Jen Lewis, Senior Solicitor with the Financial Rights Legal Centre suggests doing a thorough review of your insurance policies, including a careful reading of the fine print. As you move through the life course, your insurance needs will change so you need to regularly review your cover. Look at the Product Disclosure Statement accompanying your policy, check what’s excluded and which natural disasters are covered.
Life insurance is particularly worth evaluating, especially if you no longer have big financial responsibilities like dependent children and mortgages. Jen Lewis says she receives many queries from people who can no longer afford rising life insurance premiums. She suggests asking your insurance company how the premiums will rise over a five year period to help you make the decision. Life Insurance policies are not necessarily for life.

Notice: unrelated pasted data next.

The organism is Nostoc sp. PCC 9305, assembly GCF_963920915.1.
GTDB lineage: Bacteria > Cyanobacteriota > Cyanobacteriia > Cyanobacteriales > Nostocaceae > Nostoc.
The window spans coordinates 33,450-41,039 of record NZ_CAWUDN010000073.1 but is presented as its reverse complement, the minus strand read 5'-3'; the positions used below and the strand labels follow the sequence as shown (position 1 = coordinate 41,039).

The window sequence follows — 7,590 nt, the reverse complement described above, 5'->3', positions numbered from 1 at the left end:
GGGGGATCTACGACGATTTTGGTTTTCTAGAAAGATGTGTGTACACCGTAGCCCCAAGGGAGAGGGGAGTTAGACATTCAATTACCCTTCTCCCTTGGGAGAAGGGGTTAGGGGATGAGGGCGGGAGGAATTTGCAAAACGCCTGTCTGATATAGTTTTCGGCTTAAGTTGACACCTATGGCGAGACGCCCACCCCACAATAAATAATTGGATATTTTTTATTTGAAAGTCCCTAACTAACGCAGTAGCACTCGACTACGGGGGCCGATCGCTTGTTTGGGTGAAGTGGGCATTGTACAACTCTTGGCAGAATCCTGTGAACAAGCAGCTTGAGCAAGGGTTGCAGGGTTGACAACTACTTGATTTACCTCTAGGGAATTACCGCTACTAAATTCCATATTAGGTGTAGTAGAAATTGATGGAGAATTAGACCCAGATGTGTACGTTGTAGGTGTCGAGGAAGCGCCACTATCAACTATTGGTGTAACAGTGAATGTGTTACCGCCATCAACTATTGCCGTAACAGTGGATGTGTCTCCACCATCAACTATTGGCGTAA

On Home and Contents Insurance, it’s critical to read your insurance contract to see what you are covered for, and what you aren’t. If your computer is stolen for example, is it a “like for like” policy where you might get the monetary value of your old computer, or “new for old” where you might be entitled to a new computer?
It’s important to make sure you are not underinsured should your home be damaged or destroyed in a natural disaster. Jen Lewis advises you go to the Insurance Council of Australia calculator to make sure you are adequately covered for home and contents.
She strongly advises taking a comprehensive video of all your possessions and storing it in the cloud so in the case of theft or disaster you will have a record.
When travel is possible again, you need to see if your travel insurance covers illness due to Covid19.
Finally, Jen suggests shopping around because new customers often get better deals. Then ask if your insurance company will match it.